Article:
The launch of the Sony Reader is drawing nearer, and it has garnered another mostly positive review, this time from the Washington Post. The Reader gets high marks for its look and feel, as well as its ability to increase the font size for readers with vision trouble. With “twice the pixel density of most conventional LCDs, and on a par with the resolution of newsprint,” eye strain isn’t a problemThe device’s battery lasts for “7500 page turns,” and its memory can store 80 average length books. Sony has set up a store similar to Apple’s iTunes where readers can buy the books, and 10,000 titles are expected to be available at launch. Judging by the titles available for sale, the ebooks appear to fetch the same price as their paper counterparts. The device generally gets high marks, but not enough to make it worth the price tag for everyone, according to the reviewer: “Is the Reader worth $350? Only if you want to trim your luggage, stop collecting dead trees, or use the large-font feature for easier reading.”Given how impressed many have been with the technology, I suspect those reasons will be enough to make the Sony Reader reasonable successful, especially if it can keep expanding its library of titles. More broadly speaking, books – the old-fashioned paper kind – are far from an endangered species, but the Reader may appeal to people for whom lugging around a bunch of books has gotten to be a pain. Were Sony to add the ability to download newspaper and magazine articles (perhaps this is in the works, I don’t know), it would up the usefulness of this device considerably.According to the Web site, it looks like the Reader has begun shipping already, and is proving popular: “Due to overwhelming demand, new Sony Portable Reader orders may ship as late as mid-November,” reads a notice on the site.Bonus Links: I’ve written about the Sony Reader and ebooks a couple of times before: The digital future of the book and The Possibility of an eBook Summer.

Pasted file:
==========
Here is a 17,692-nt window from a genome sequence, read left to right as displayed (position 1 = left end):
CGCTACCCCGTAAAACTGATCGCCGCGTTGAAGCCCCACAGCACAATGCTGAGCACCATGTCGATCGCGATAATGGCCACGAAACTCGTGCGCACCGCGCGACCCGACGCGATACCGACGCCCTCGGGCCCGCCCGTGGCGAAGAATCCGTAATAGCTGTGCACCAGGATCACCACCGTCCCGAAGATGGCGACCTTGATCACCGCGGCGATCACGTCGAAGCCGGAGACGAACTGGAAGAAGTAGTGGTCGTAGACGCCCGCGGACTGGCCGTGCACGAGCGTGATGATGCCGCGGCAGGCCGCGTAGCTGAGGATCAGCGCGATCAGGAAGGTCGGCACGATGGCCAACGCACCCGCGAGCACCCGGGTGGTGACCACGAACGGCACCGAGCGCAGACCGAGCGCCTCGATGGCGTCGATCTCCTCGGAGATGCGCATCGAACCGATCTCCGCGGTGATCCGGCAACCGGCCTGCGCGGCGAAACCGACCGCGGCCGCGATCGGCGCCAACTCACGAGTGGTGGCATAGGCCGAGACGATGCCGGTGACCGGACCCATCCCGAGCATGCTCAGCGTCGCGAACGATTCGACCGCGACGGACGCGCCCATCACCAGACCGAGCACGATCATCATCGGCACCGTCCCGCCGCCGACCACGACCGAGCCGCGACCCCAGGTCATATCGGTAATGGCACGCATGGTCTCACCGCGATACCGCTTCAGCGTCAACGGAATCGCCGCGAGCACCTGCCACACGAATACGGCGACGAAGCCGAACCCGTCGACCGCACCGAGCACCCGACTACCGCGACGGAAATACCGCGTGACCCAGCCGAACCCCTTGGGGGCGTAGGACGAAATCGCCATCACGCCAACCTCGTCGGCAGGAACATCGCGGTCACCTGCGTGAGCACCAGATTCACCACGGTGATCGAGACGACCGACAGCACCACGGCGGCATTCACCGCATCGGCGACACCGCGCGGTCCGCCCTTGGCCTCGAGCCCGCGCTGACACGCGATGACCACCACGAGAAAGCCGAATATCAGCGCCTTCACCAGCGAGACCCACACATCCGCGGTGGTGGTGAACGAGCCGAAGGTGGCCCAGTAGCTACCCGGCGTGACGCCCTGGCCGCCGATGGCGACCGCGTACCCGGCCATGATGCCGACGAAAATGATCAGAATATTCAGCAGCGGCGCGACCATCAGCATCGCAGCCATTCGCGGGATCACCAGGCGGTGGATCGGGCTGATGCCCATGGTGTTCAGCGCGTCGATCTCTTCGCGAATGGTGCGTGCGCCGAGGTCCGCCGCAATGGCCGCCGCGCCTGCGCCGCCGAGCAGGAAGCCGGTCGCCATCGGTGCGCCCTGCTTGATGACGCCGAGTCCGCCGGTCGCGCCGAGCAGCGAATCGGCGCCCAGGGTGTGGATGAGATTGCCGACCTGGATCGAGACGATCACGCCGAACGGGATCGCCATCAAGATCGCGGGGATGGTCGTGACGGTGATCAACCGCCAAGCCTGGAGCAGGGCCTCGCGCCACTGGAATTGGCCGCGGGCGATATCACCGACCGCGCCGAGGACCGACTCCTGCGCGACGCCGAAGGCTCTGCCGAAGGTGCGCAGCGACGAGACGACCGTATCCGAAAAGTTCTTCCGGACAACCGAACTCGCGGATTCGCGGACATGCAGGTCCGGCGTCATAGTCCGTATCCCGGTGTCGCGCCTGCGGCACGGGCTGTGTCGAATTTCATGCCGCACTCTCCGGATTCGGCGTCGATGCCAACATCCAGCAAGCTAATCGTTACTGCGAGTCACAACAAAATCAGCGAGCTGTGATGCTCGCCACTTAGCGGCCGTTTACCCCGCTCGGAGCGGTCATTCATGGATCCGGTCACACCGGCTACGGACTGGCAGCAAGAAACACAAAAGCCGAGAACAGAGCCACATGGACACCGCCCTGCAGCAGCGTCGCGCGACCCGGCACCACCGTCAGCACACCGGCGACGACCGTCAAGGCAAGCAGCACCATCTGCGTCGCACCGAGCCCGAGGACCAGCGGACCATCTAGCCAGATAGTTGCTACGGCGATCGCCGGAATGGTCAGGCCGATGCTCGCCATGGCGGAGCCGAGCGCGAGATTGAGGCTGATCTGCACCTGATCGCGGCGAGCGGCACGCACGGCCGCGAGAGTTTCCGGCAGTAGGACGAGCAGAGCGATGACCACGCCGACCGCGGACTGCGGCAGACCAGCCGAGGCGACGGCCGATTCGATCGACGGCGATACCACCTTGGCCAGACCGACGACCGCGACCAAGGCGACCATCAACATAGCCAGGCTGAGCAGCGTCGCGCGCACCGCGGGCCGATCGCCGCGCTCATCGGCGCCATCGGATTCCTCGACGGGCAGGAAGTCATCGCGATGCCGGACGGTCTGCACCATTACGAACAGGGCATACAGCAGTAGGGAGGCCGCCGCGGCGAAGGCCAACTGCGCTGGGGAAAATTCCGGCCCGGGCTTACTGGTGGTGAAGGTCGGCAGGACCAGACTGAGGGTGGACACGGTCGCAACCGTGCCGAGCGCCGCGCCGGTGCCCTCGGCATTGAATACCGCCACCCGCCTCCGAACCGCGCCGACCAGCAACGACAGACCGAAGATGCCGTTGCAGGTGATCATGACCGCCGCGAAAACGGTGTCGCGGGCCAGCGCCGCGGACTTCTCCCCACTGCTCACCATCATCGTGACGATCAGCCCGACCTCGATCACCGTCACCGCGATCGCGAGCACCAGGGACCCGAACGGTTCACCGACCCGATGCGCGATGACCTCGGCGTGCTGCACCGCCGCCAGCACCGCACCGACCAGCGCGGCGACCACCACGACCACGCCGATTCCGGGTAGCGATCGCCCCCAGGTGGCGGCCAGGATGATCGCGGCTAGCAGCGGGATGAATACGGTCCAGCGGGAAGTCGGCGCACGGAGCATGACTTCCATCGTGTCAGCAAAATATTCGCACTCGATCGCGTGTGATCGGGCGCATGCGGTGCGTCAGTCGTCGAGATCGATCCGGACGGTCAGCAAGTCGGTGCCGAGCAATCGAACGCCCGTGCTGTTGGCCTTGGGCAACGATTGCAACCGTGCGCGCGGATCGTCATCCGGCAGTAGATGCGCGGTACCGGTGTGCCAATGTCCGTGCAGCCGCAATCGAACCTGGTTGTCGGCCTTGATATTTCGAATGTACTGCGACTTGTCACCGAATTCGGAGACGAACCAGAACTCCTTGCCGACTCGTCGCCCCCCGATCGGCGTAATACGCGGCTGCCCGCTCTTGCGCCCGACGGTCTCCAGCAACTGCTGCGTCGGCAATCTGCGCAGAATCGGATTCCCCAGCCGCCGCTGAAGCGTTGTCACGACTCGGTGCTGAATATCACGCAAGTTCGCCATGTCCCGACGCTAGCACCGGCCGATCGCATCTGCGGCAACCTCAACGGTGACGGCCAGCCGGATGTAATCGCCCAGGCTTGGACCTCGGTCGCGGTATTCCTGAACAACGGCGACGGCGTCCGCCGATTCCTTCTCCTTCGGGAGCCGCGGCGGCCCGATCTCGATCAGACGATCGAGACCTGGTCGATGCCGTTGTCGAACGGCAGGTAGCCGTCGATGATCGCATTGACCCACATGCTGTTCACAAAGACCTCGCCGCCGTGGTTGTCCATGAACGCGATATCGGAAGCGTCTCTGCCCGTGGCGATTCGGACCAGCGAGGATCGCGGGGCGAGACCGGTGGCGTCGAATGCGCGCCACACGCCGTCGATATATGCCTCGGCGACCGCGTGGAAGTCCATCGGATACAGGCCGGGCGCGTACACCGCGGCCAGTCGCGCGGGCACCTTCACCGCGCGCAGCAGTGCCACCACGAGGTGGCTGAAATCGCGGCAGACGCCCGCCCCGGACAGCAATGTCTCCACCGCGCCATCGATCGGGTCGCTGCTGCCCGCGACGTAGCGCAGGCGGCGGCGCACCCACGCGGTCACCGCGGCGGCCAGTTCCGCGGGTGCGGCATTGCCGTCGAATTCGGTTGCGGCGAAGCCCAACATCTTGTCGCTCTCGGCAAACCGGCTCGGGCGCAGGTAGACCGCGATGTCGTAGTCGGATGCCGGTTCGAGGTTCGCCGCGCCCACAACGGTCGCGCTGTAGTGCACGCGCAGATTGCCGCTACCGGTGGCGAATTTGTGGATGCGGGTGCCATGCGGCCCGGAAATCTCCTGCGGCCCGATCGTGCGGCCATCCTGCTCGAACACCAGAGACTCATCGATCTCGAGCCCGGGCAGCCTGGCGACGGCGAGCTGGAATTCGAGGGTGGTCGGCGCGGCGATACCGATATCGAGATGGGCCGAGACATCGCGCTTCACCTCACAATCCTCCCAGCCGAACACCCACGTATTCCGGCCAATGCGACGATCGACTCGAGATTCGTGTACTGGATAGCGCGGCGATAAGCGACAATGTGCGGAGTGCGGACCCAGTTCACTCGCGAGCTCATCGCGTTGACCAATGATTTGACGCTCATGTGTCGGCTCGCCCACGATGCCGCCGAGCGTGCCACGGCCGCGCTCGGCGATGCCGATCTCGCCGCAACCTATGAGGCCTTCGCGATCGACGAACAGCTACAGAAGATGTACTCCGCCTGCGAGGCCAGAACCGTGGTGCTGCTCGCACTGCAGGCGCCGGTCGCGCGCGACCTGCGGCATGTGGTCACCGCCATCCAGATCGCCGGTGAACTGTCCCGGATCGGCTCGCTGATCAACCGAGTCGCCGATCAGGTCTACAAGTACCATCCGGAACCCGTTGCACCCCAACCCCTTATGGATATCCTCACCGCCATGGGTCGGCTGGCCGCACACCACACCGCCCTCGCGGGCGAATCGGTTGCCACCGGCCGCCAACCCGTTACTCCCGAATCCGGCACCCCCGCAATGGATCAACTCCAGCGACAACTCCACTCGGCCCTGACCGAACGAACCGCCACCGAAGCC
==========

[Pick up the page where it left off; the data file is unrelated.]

If you visit a book-focused startup online these days, chances are Amazon owns a part of it. On August 1st, the online bookselling behemoth snapped up yet another, the online used book marketplace AbeBooks, perhaps the service most widely used by online booksellers putting their wares online, also bringing into the fold two smaller and very visible book-related sites that AbeBooks owns.It’s a very smart move by Amazon, whose profit margins are higher for its Marketplace third-party sales as compared to its traditional business. While it may seem counter-intuitive that Amazon happily lets used book sellers “compete” with it by offering cheaper copies of almost every book it sells, it’s actually an amazing business. Whenever a used book sells on the site, Amazon gets 15% of the selling price plus additional fees amounting to a bit more than two dollars (and less if you sell a lot). The only thing Amazon has to do is kick back a “shipping credit” to the seller, $3.99 for standard domestic shipping. (Incidentally, this is how people get away with selling used books for a penny on Amazon; what profit there is in that case comes from the shipping credit.) What this means is that Amazon uses its existing infrastructure to let people sell books on the site. All that extra revenue comes at very minimal cost – in fact, less cost (and thus more profit) than if Amazon sold you the book itself. The purchase of AbeBooks brings as many as 110 million books from AbeBooks into Amazon (though in practice, probably a fair amount fewer, since many used booksellers listed their inventories on both sites.) All in all, a very shrewd buy for Amazon.But Amazon doesn’t just get AbeBooks. AbeBooks also owns bookfinder.com, easily the most comprehensive used book search out there, aggregating results from dozens of used book listing services. Perhaps even more interesting, AbeBooks was also a minority investor in LibraryThing, the very successful book cataloging community, and that stake will pass on to Amazon. Like many in the online world of books, LibraryThing, its founder, and its users have aften looked somewhat warily at the bookselling giant, and so it will be interesting to see how LibraryThing adjusts to its new big investor (if it adjusts at all).One of the big selling points of LibraryThing is its impressive recommendation system, which plumbs the community’s vast array of individual libraries to come up with book suggestions. The unique element of LibraryThing’s recommendations has been that they are based on what you own versus Amazon’s, which are based on what you buy, which can be very different things. I would imagine that Amazon would be very curious to dig into those recommendations, and it will be very interesting to see if it ever has the opportunity to do so. For the time being, it won’t, and it may never. LibraryThing founder Tim Spalding wrote on the LibraryThing blog, ” Abe gets only anonymized and aggregate data, like recommendations, and they can only use it on Abebooks sites. Nothing has changed here.”Amazon’s reach doesn’t stop there, it is also an investor in LibraryThing rival Shelfari.Finally, while we’re on the topic of Amazon, there has been much speculation on how many Kindles the company has sold, blog TechCrunch did some digging and was able to come up with a number, 240,000.Doing a little back of the envelope math, that brings total sales of the device so far to between $86 million and $96 million (the price of the device was reduced to $360 from $400 last May). Then add the amounts spent on digital books, newspapers, and blogs purchased to read on the device, and you get a business that has easily brought in above $100 million so far. (Each $25 worth of digital reading material purchased per Kindle, add $6 million in total revenues).